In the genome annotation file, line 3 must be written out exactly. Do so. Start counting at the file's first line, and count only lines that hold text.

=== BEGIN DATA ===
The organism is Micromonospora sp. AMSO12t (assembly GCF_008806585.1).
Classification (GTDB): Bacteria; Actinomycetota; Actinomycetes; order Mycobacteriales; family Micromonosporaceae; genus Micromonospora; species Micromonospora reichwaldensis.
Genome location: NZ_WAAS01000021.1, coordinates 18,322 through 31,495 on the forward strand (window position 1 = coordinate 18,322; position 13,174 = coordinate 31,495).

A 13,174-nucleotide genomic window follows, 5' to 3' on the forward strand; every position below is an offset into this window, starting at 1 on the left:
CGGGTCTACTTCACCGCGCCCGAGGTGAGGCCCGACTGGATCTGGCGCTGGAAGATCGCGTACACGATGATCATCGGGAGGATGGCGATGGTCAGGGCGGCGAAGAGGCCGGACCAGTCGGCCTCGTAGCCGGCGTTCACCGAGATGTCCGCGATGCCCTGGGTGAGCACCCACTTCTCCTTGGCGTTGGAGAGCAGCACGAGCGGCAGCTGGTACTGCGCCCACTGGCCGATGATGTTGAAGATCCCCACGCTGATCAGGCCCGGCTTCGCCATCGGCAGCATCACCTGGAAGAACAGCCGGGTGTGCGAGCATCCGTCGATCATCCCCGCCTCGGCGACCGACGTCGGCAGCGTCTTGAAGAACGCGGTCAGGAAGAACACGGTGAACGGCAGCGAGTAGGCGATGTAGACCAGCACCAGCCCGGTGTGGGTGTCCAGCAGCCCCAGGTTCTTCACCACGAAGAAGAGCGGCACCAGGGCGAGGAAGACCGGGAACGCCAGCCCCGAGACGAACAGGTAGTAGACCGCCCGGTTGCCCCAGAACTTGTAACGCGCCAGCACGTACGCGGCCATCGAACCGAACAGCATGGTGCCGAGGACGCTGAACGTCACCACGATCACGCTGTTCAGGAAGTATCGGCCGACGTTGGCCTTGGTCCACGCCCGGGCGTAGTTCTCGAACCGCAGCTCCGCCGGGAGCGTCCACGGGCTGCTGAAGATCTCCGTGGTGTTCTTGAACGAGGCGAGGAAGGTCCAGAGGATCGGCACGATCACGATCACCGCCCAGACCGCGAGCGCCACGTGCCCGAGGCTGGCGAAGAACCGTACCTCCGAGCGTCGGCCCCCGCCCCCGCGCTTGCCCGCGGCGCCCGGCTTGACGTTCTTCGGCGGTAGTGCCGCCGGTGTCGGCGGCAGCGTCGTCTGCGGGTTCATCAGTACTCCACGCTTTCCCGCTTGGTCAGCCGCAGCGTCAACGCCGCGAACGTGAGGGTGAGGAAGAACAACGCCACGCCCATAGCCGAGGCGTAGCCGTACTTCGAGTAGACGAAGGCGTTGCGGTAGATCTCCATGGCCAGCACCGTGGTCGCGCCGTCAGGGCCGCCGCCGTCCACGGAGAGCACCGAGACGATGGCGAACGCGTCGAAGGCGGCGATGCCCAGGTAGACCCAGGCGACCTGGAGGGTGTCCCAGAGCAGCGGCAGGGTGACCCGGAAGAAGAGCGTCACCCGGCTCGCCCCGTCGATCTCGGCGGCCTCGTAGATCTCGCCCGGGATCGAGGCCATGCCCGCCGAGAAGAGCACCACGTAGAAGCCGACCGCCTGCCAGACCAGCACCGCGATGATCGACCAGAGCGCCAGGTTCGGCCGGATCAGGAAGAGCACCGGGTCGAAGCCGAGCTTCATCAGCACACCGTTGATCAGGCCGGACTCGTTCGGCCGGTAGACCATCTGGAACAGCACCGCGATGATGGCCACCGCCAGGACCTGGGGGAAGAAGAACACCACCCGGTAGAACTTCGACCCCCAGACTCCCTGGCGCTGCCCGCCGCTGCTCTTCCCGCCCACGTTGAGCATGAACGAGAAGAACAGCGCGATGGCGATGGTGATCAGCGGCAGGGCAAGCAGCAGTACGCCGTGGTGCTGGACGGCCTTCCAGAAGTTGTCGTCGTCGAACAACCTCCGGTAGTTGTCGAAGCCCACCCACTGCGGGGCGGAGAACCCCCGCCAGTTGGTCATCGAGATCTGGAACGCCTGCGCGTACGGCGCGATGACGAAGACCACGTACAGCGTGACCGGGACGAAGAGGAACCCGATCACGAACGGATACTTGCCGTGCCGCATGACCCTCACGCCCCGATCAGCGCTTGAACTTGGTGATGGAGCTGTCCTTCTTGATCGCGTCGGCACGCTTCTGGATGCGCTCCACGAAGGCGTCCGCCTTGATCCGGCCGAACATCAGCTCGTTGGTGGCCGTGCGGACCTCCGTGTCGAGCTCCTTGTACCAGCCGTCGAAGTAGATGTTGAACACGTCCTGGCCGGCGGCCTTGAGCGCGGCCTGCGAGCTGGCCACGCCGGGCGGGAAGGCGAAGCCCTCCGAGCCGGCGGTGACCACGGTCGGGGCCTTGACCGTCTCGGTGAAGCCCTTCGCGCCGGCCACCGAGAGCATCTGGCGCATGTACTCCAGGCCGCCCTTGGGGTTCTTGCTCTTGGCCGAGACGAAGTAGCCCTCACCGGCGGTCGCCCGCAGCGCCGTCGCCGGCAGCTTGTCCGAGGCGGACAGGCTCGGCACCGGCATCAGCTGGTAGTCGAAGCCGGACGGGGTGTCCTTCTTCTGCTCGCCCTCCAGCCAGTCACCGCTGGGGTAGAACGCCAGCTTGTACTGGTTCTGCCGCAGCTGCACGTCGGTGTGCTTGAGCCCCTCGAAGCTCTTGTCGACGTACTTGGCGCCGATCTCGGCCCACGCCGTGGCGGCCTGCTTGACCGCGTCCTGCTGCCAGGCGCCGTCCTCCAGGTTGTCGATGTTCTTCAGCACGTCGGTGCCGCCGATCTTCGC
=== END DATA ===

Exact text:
Genome location: NZ_WAAS01000021.1, coordinates 18,322 through 31,495 on the forward strand (window position 1 = coordinate 18,322; position 13,174 = coordinate 31,495).